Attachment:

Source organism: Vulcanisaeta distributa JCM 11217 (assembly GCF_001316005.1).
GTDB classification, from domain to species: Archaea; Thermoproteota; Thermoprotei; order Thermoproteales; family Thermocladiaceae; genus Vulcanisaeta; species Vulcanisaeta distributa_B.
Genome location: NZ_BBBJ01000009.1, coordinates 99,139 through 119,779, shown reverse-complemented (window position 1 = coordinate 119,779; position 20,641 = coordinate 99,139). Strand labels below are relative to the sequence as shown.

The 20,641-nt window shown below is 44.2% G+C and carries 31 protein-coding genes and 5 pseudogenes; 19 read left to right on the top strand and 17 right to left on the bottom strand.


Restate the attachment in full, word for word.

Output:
Source organism: Vulcanisaeta distributa JCM 11217 (assembly GCF_001316005.1).
GTDB classification, from domain to species: Archaea; Thermoproteota; Thermoprotei; order Thermoproteales; family Thermocladiaceae; genus Vulcanisaeta; species Vulcanisaeta distributa_B.
Genome location: NZ_BBBJ01000009.1, coordinates 99,139 through 119,779, shown reverse-complemented (window position 1 = coordinate 119,779; position 20,641 = coordinate 99,139). Strand labels below are relative to the sequence as shown.

The 20,641-nt window shown below is 44.2% G+C and carries 31 protein-coding genes and 5 pseudogenes; 19 read left to right on the top strand and 17 right to left on the bottom strand.